Then CIDG security leader Dang Can Ban led his group up the back side of the American hill, and together with the CIDGs and Americans routed the sappers, killing 30. The hill was held.

Across the camp, Hill 203 was not held. At Hill 203 officers here said, the Communists "had inside help." According to camp commander 1st Lt. Nguyen Quy Dinh, he knew something was wrong on Hill 203 when he couldn't raise his commander on the radio. Later, he said, they discovered the "VC tied up the company commander, cut off his head, and killed his wife and children."

The enemy also struck and burned villages surrounding the camp. The civilians made for a district compound south of the camp.

Then Sunday morning, air-strikes were called in on Hill 203 and on villages that could be cleared by bombing. At one point during the air-strikes, describers of the battle said, 750-pounders were called in only 50 to 150 yards from friendly forces.

And Sunday afternoon, following a decision by the camp commander, preparations were made to assault Hill 203 and get it back.

What followed during the next three days, as described by participants, were as many as five direct assaults across a saddle and up the steep face of the hill squarely into the face of enemy fire. Said one officer: "It was trench warfare."

In Sunday's assault, CIDG troops, mobile strike force reinforcement and U.S. and Vietnamese Special Forces were unable to take the hill back completely.

The CIDG forces, according to a source here, "were really spooked." They are trained as jungle fighters, it was explained, and direct assaulting of a hill was new to them. But when the final charges were made up the hill Tuesday, it was a short, stocky CIDG fighter named A Jong who emerged as the camp hero.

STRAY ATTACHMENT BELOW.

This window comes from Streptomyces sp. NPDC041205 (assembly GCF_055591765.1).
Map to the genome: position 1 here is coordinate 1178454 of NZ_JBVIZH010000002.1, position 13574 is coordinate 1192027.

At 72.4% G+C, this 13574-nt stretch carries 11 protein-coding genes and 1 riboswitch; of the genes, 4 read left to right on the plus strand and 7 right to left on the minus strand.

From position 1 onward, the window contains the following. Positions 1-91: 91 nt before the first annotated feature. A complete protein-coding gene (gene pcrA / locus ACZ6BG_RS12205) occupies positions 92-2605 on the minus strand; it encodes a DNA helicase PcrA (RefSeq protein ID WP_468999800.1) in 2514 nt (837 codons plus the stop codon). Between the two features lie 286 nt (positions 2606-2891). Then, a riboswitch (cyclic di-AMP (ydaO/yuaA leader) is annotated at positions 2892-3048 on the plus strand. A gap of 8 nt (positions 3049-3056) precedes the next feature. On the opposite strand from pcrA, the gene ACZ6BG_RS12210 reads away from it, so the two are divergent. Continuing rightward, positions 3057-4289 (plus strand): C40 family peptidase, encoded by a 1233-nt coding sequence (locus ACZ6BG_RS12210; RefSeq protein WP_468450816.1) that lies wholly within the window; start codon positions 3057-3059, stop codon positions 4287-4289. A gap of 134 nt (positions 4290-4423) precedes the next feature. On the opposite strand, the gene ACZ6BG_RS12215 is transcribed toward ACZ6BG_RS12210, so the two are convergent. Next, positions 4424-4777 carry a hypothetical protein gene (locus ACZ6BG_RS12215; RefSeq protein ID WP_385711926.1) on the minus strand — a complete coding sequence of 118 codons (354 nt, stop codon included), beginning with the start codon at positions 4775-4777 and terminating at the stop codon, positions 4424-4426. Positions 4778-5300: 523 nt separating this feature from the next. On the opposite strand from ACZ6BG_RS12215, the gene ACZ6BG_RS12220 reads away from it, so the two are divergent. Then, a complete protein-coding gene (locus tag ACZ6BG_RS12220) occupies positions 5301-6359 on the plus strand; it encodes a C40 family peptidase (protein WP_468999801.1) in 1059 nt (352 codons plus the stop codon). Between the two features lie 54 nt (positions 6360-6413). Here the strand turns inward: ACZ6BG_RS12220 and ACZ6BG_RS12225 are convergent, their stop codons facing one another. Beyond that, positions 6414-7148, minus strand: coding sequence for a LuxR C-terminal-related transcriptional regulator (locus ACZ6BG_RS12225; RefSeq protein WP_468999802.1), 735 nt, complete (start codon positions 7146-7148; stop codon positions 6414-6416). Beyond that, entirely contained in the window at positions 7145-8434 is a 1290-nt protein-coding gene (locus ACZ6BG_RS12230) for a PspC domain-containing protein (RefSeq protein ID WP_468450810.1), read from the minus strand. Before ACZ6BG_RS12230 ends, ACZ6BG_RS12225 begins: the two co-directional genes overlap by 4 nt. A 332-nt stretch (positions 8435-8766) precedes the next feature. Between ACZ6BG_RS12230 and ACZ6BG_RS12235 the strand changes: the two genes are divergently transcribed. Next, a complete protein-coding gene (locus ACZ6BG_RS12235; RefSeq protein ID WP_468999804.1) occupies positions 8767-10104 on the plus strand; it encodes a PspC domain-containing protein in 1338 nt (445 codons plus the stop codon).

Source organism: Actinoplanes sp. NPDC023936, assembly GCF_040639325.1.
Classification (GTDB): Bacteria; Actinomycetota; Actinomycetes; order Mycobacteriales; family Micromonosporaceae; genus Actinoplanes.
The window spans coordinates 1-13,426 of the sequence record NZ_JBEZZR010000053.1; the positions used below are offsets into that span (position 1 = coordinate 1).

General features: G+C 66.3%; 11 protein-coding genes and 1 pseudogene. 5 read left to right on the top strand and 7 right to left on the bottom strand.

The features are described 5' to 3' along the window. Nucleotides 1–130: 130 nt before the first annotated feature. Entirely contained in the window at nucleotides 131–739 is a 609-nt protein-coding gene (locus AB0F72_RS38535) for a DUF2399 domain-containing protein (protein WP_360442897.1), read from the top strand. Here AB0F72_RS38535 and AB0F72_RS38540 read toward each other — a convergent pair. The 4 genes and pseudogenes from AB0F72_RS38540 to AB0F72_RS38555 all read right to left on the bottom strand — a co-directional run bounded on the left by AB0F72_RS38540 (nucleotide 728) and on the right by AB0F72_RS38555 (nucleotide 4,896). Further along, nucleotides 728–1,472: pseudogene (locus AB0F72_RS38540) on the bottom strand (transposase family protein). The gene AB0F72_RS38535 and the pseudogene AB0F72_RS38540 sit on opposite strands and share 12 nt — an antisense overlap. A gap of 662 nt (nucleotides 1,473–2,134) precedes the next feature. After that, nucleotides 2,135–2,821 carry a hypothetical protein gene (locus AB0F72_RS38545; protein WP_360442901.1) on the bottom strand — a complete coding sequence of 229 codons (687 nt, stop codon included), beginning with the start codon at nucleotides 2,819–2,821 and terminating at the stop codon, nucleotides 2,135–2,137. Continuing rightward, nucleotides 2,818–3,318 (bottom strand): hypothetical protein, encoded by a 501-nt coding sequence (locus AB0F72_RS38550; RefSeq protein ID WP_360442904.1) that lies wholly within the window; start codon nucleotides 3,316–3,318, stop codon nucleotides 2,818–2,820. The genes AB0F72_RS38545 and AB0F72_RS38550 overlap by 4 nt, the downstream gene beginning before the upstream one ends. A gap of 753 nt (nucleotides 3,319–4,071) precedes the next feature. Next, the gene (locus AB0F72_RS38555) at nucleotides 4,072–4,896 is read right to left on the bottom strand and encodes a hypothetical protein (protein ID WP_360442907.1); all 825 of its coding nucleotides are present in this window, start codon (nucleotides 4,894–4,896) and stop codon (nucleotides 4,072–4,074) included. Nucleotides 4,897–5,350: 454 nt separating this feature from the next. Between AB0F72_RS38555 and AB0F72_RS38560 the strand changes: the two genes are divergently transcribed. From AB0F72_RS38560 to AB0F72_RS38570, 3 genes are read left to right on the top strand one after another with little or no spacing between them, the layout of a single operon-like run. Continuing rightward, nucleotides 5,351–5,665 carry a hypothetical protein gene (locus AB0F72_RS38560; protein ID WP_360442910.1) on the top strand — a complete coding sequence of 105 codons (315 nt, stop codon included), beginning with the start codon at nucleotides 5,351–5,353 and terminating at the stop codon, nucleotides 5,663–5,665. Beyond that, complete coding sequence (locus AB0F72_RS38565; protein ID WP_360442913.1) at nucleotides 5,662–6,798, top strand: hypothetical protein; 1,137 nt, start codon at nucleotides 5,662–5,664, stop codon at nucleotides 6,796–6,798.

Monday, airstrikes with bombs and napalm had been called in on the hill. Despite that, Monday night the enemy also gained an outpost near the hill, a source here said. And when allied forces went in to retake the hill Tuesday they still had direct fire from the hill and the outpost to contend with.

To gain the hill, the forces -- American, CIDG, mobile strike and Vietnamese -- had to get through two wire gates under enemy fire.

It took three rushes to finally gain the whole hill and outpost. And when they gained the hill they had to go methodically from bunker to bunker lobbing hand grenades and hitting the ground to escape the blast.

When the hill was gained, 31 enemy dead, eight AK47s four B40 rockets and many satchel charges and bangalore torpedos were found at the top.

With the retaking of Hill 203 and its neighboring outpost, the camp's integrity was restored. But the sniping and fire fights and probes and incoming rounds continue here from an estimated two enemy battalions in the high ridges and low valleys around Dak Pek.

The American Special Forces troops who have fought here and elsewhere in Vietnam on this and earlier tours, the camp remains in the words of one soldier, "one of the most difficult in II corps."

1970 Log